Traces of Articulations
Franz Mon (born in 1926 in Frankfurt am Main) is one of the pioneers of experimental literature and art breaking new ground in the mid-twentieth century. His poetic work started in the wake of the spirit that pervaded all the arts in the 1950s and shattered the boundaries of genres. The period saw progressive, inter-disciplinary and cross-media art forms establish a new esthetic of unconventional means of expression: poetic, typographic, visual and auditory.
Mon recalled in his memoir “Wie was begann” [How something started] what it was that drove those early works: “Art and literature, hand in hand with the rediscovery and evaluation of predecessors from the 1920s.” One of the key focuses of this rediscovery was Dada, especially Kurt Schwitters, and the Surrealists Guillaume Apollinaire and André Breton.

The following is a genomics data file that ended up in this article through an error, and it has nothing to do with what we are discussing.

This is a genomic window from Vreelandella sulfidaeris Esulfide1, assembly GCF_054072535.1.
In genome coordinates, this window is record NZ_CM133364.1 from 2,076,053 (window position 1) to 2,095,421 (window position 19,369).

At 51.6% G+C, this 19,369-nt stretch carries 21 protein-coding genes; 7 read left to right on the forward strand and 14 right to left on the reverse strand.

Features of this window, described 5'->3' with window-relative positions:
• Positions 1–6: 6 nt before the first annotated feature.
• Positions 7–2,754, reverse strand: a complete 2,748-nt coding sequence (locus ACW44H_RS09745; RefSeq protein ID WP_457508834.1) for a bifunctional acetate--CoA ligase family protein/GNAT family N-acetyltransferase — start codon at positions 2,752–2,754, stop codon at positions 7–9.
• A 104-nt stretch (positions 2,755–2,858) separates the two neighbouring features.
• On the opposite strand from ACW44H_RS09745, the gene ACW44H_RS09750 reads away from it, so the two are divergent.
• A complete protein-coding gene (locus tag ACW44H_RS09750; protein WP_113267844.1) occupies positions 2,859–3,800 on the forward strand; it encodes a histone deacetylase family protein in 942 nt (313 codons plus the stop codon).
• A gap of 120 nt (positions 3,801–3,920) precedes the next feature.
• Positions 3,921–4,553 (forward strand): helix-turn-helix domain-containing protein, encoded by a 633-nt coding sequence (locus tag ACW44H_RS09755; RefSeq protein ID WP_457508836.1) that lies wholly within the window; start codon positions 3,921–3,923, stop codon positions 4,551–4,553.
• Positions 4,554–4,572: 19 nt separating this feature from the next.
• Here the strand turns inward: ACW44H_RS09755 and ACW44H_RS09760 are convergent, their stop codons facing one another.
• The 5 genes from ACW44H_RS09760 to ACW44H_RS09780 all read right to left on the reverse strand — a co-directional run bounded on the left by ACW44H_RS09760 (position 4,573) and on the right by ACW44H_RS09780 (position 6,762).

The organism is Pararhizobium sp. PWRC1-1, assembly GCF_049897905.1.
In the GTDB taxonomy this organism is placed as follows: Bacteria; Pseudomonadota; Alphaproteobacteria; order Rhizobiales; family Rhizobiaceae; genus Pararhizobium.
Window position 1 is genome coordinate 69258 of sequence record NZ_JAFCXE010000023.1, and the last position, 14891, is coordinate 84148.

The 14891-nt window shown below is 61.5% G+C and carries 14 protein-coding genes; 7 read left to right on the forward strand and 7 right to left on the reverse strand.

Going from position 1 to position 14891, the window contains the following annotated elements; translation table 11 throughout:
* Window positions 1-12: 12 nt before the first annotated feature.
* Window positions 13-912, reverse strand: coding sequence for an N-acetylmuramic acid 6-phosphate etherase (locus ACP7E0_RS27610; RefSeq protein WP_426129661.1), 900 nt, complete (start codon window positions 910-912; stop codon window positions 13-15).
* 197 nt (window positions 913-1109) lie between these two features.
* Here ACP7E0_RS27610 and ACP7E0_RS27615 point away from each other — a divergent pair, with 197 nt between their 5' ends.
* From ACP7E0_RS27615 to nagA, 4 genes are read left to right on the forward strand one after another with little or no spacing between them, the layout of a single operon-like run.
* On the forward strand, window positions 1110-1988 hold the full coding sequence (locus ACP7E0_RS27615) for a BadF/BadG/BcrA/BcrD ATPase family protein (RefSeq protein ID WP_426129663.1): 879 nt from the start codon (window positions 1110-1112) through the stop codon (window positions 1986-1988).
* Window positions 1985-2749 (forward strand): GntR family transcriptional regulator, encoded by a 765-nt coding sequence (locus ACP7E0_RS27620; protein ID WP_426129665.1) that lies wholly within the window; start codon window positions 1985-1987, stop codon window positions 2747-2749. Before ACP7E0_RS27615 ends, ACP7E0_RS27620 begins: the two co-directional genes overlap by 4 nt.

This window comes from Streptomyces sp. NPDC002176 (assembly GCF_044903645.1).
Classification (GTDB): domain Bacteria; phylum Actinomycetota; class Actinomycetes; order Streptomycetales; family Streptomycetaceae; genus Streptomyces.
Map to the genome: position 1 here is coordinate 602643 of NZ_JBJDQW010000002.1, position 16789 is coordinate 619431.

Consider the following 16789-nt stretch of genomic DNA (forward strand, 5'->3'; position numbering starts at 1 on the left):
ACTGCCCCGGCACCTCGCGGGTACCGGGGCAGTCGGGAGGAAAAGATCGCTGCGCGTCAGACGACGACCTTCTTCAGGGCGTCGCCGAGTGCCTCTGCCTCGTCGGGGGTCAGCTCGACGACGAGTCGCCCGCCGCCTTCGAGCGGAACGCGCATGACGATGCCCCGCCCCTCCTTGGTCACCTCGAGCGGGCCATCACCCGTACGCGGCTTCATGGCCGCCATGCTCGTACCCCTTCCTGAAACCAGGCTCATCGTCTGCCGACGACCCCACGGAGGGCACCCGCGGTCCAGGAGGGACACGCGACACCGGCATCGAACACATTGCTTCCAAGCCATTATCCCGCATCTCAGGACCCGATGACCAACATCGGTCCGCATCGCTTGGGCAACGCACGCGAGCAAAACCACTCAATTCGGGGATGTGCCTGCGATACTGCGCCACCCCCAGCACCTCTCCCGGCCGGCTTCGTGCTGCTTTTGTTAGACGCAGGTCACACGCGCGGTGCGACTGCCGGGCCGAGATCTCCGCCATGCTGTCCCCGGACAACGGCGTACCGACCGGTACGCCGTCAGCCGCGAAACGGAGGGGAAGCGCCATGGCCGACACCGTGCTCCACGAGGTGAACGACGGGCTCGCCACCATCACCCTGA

Fittingly for concrete poetry, he also considered the question of how few written characters (fragments) are needed to create some kind of text. For this purpose, anything that resembles a character is good. His raw material consistently includes the daily language of printed mass media. Overall, his forms of expression can be divided into three strands: experimental poetry, collages, and radio plays.
This exhibition-homage, whose title refers to Mon’s debut volume “artikulationen” [Articulations, 1959], included examples of all three. Examples of works using text and language as a material, collages of visual poetry, and the alphabet-poem “ainmal nur das alphabet gebrauchen” (1967) [once using just the alphabet], a key work in the transition between poetry and visual art, where Mon reshapes and reforms the legibility and comprehensibility of concrete characters imbued with meaning until they become an abstract figure, were thus gathered in a room.
- Exhibition organized by Paul Bernard and Gabriele Detterer